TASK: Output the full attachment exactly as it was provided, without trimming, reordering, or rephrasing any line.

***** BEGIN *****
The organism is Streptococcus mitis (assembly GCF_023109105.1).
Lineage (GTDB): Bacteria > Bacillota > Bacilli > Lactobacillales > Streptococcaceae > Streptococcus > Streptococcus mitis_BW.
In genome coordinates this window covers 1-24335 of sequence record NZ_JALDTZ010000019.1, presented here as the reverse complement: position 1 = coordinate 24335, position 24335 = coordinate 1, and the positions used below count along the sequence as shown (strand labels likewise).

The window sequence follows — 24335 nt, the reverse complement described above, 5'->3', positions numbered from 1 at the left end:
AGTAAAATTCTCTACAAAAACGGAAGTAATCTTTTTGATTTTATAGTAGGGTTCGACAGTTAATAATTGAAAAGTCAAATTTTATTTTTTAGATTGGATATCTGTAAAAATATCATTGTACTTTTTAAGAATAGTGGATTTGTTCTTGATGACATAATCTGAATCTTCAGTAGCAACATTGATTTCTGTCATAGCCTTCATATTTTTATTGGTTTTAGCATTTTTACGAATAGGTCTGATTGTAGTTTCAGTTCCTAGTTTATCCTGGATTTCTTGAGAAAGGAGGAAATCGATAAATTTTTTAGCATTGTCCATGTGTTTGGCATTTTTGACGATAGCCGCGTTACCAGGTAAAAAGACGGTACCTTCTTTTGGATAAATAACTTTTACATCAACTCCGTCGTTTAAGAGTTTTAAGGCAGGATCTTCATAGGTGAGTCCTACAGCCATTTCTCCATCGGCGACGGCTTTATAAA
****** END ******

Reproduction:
The organism is Streptococcus mitis (assembly GCF_023109105.1).
Lineage (GTDB): Bacteria > Bacillota > Bacilli > Lactobacillales > Streptococcaceae > Streptococcus > Streptococcus mitis_BW.
In genome coordinates this window covers 1-24335 of sequence record NZ_JALDTZ010000019.1, presented here as the reverse complement: position 1 = coordinate 24335, position 24335 = coordinate 1, and the positions used below count along the sequence as shown (strand labels likewise).

The window sequence follows — 24335 nt, the reverse complement described above, 5'->3', positions numbered from 1 at the left end:
AGTAAAATTCTCTACAAAAACGGAAGTAATCTTTTTGATTTTATAGTAGGGTTCGACAGTTAATAATTGAAAAGTCAAATTTTATTTTTTAGATTGGATATCTGTAAAAATATCATTGTACTTTTTAAGAATAGTGGATTTGTTCTTGATGACATAATCTGAATCTTCAGTAGCAACATTGATTTCTGTCATAGCCTTCATATTTTTATTGGTTTTAGCATTTTTACGAATAGGTCTGATTGTAGTTTCAGTTCCTAGTTTATCCTGGATTTCTTGAGAAAGGAGGAAATCGATAAATTTTTTAGCATTGTCCATGTGTTTGGCATTTTTGACGATAGCCGCGTTACCAGGTAAAAAGACGGTACCTTCTTTTGGATAAATAACTTTTACATCAACTCCGTCGTTTAAGAGTTTTAAGGCAGGATCTTCATAGGTGAGTCCTACAGCCATTTCTCCATCGGCGACGGCTTTATAAA